More Political Junk

My name is Randy and I’m a political junkie.  I get my fix on CNN and MSNBC.  They both feature round tables of talking heads.  CNN sometimes has a shill that defends the President, and the “debate” ends up with both sides talking, or even yelling, over the other.  Not very enlightening.  MSNBC usually doesn’t even feature a Trump defender, and their round tables are peopled with those who agree with the host:  “You’re right!  Excellent point!  I agree with that, etc.”  Not very enlightening either.  I confess I don’t watch “fair and balanced” FOX, although I hear a lot about it.

So when did our political discourse become a reality TV show?  With the advent of cable news it has been evolving for some time, even before the current President and reality TV show host gained the office.  When I was growing up there were three networks, or 4 if you counted PBS.  The most trusted man in America—Walter Cronkite—delivered the news.  He and Howard K. Smith, David Brinkley, Chet Huntley, and maybe a few others like Harry Reasoner.  Eric Sevareid would give his opinion in his droll Nordic manner.  No one yelled.  It would be undignified.  Now to jazz up the delivery commentators need to provoke reactions, which lead to talking over, and often yelling.  To hell with decorum.

Not saying that there wasn’t drama in the past.  Look at the McCarthy red scare congressional hearings.  Politics has been a contact sport.  Case in point:  Preston Brooks attacked Charles Sumner with a cane, nearly killing him in the House chamber in 1856 in retaliation for Sumner’s speech against slavery.  We haven’t seen actual assaults break out in our time, except at Trump rallies.  Make America Great Again by beating up journalists and camera men.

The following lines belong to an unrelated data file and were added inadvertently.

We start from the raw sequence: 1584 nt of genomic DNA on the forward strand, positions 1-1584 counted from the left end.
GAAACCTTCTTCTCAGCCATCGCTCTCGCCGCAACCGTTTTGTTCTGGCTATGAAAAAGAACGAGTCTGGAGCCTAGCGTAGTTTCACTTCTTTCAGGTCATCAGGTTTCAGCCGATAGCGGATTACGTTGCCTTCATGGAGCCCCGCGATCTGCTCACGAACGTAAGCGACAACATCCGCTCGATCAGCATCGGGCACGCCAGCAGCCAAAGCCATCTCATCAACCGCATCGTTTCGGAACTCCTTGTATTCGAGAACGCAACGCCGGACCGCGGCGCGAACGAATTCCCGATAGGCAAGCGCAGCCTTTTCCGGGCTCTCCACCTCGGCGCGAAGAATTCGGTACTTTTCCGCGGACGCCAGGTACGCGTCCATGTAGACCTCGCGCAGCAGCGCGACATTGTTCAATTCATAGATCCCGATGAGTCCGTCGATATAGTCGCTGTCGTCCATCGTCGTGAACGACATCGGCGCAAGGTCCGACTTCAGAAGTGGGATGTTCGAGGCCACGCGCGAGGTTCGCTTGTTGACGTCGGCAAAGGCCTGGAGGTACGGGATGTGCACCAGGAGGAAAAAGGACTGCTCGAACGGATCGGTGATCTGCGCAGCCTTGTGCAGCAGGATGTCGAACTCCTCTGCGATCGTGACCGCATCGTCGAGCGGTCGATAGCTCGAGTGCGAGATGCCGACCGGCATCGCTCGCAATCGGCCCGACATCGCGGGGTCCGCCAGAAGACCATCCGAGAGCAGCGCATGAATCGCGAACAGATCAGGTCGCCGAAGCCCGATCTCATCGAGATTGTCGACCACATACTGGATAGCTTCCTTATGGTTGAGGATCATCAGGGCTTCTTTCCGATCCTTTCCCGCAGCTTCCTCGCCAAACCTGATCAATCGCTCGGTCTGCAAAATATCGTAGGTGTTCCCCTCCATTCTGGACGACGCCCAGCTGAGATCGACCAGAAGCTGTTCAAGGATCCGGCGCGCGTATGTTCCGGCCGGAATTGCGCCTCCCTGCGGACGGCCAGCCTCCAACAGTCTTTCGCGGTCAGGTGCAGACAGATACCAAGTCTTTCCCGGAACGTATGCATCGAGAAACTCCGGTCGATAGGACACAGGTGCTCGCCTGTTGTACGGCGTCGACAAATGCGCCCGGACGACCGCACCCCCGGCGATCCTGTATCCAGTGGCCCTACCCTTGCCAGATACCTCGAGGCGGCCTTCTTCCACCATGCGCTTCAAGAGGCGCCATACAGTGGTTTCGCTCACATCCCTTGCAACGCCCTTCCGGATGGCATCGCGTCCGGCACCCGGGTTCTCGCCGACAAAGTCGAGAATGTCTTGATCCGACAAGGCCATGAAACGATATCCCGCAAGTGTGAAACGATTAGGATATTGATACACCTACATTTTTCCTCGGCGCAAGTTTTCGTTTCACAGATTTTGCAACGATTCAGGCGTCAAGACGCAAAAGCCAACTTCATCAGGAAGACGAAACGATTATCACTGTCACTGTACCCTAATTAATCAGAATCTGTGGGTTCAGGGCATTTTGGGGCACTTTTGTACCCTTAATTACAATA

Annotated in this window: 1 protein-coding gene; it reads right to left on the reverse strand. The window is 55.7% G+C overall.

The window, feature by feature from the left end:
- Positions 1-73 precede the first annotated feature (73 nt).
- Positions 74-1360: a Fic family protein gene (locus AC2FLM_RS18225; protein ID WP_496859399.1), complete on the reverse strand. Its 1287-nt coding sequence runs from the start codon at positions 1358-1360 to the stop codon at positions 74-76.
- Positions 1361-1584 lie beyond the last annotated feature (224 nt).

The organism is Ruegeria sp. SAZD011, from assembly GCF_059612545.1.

So can a sober, moderate compromiser with a track record of getting things done prevail in the current atmosphere?  Sunday in Minneapolis in a snow storm Senator Amy Klobuchar announced her candidacy for President of the United States.  It was a good speech filled with progressive talking points.  Now the rap is she’s not progressive enough to get through the primaries.  She simultaneously is seen as Too Nice by her demeanor, and Too Mean to her staff.  Oh well, time will tell.  If she emerges from the pack it will be interesting to see what put down nickname Trump gives her.

In the meantime, while people are sniping at each other, there are real problems to address: climate change, infrastructure, health care including the price of drugs, the opioid crisis, immigration reform, Russian meddling in elections, education, the growing wealth gap, data privacy, to name a few.  Will we ever set politics aside and work on them together?  It’s hard to be optimistic when heels are dug in.  When political junk gets in the way.

1 Comment

  1. It is interesting that people are impressed with the compromise that should keep government open, yet the real issues – infrastructure, immigration, health care, etc. – seem hopeless. I despair of today’s Congress ever being able to tackle them in a constructive way.

    Like

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